In other words, fridge sparingly.


  • Anya, Gina, Lexa, Monroe, Aiden, Lincoln, The 100. Yeah…this show now has a bad reputation for unnecessarily killing characters in poor ways).
  • Tripp, Grant Ward, Agents of S.H.I.E.L.D. Trip sacrificed himself, but we didn’t know him well enough to be terribly emotional over it. Grant Ward…maybe I’m just bitter because he was my favorite, but I’m still bitter about this because he was treated unfairly, and much of his character ‘villainy’ felt very forced/constructed by the writers to make us dislike him even when he consistently attempted to redeem himself and was turned away every time.
  • Pietro Maximoff, Age of Ultron. Did he die well? Yes, he did. But he didn’t have enough buildup or reasoning behind his death, and ultimately, the death felt unnecessary.
  • Alan a’Dale, BBC’s Robin Hood. This was a good death in terms of the emotional wreckage it left behind (mostly in me), but it was a bad death in terms of storytelling, proving both unfair and useless.
  • Fili, Kili, The Battle of the Five Armies. They died in the book, yes; but the way it played out in Battle of the Five armies was rushed. Fili (not nearly as loved by the movie-makers as Kili) is killed very quickly, which spurs Kili into action, which kills Kili, so that Tauriel can be sad, so that Thranduil can rethink his life choices, so that….etc. etc.
  • Padme, The Revenge of the Sith. Let me get this straight. You’re a strong, diplomatic leader and former queen. You’ve just given birth to two children, and you…lose your will to live? Really? I’m sorry, I don’t buy it.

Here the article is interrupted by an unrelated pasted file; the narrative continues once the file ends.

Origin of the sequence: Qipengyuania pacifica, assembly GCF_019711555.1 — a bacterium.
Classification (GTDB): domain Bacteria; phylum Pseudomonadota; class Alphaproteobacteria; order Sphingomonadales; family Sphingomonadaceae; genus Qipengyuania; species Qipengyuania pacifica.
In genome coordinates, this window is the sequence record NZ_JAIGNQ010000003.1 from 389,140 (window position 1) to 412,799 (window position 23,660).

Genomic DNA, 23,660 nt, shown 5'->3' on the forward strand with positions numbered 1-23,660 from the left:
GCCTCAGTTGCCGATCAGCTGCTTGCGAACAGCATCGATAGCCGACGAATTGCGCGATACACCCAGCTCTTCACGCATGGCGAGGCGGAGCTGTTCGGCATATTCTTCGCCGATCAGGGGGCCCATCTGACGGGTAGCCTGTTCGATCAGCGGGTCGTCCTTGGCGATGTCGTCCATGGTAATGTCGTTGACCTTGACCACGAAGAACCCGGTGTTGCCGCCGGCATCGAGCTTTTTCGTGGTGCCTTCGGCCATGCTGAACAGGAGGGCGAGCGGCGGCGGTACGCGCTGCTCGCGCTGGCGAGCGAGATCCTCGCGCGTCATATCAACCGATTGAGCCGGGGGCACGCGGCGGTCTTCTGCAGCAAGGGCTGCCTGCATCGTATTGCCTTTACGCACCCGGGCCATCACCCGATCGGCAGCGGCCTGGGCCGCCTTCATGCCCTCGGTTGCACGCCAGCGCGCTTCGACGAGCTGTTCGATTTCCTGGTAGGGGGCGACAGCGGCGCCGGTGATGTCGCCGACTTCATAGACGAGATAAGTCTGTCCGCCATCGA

• Duncan, The Last of the Mohicans (1994) The man everyone thought was a self-centered jerk? It turned out he really did love Cora, and not only that – he sacrificed his life to protect the man Cora loved. This is a beautiful example of a death well-done.
  • Darth Vader, The Return of the Jedi. This one doesn’t really need explaining. If you want to read my two-part essay on Vader, I suggest you go here. Moving on.
  • Trisha Elric, Fullmetal Alchemist. Her death is what sets the entire plot in motion – this is a good example of a character death advancing the plot (in this case, giving us the plot).
  • President Coin, Mockingjay. This is an excellent example of symbolic justice. (Whereas Finnick…well, I could put him in the aforementioned list. Unnecessary. UNNECESSARY, MADAME COLLINS.)
  • Boromir, The Lord of the Rings. Some people have cited his death as being unnecessary, but I couldn’t disagree more. His death proves the strength of men – to hobbits, elves, dwarves, and other men. In fact, his death leads to Aragorn accepting his place as Gondor’s king. Not only that, but Boromir’s death is an act of valor that redeems him of his earlier behavior.

In short…use the right amount of salt. (Now, if you’ll excuse me, I’m off to write several strongly-worded letters to several severely-overpaid showrunners.)


//my 10 favorite screen characters (fasten your seatbelts)